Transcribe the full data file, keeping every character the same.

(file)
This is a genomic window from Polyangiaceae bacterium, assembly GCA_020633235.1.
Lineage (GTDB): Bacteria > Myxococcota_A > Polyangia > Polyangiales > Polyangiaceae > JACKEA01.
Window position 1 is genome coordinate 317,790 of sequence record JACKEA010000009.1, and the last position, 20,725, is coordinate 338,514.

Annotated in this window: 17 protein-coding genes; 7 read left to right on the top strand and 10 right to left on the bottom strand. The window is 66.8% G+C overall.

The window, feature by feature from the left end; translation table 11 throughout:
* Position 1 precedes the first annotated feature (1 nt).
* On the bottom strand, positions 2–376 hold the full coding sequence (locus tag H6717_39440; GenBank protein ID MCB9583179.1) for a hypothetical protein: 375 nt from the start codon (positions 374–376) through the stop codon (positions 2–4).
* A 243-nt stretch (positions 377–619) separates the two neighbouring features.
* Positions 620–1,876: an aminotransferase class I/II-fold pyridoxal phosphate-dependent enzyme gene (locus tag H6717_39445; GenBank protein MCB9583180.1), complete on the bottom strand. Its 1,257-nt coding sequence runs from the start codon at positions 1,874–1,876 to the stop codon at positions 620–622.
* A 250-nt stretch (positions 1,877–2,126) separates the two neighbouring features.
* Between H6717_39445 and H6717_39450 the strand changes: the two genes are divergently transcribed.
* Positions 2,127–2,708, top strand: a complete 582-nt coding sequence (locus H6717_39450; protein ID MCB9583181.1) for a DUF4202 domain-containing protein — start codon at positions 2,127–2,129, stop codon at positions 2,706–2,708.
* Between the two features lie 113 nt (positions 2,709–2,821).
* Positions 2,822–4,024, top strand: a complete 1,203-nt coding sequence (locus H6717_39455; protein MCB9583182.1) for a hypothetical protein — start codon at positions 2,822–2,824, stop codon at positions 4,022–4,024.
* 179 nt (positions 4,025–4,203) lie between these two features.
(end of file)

This is a genomic window from Polyangiaceae bacterium, assembly GCA_020633235.1.
Lineage (GTDB): Bacteria > Myxococcota_A > Polyangia > Polyangiales > Polyangiaceae > JACKEA01.
Window position 1 is genome coordinate 317,790 of sequence record JACKEA010000009.1, and the last position, 20,725, is coordinate 338,514.

Annotated in this window: 17 protein-coding genes; 7 read left to right on the top strand and 10 right to left on the bottom strand. The window is 66.8% G+C overall.

The window, feature by feature from the left end; translation table 11 throughout:
* Position 1 precedes the first annotated feature (1 nt).
* On the bottom strand, positions 2–376 hold the full coding sequence (locus tag H6717_39440; GenBank protein ID MCB9583179.1) for a hypothetical protein: 375 nt from the start codon (positions 374–376) through the stop codon (positions 2–4).
* A 243-nt stretch (positions 377–619) separates the two neighbouring features.
* Positions 620–1,876: an aminotransferase class I/II-fold pyridoxal phosphate-dependent enzyme gene (locus tag H6717_39445; GenBank protein MCB9583180.1), complete on the bottom strand. Its 1,257-nt coding sequence runs from the start codon at positions 1,874–1,876 to the stop codon at positions 620–622.
* A 250-nt stretch (positions 1,877–2,126) separates the two neighbouring features.
* Between H6717_39445 and H6717_39450 the strand changes: the two genes are divergently transcribed.
* Positions 2,127–2,708, top strand: a complete 582-nt coding sequence (locus H6717_39450; protein ID MCB9583181.1) for a DUF4202 domain-containing protein — start codon at positions 2,127–2,129, stop codon at positions 2,706–2,708.
* Between the two features lie 113 nt (positions 2,709–2,821).
* Positions 2,822–4,024, top strand: a complete 1,203-nt coding sequence (locus H6717_39455; protein MCB9583182.1) for a hypothetical protein — start codon at positions 2,822–2,824, stop codon at positions 4,022–4,024.
* 179 nt (positions 4,025–4,203) lie between these two features.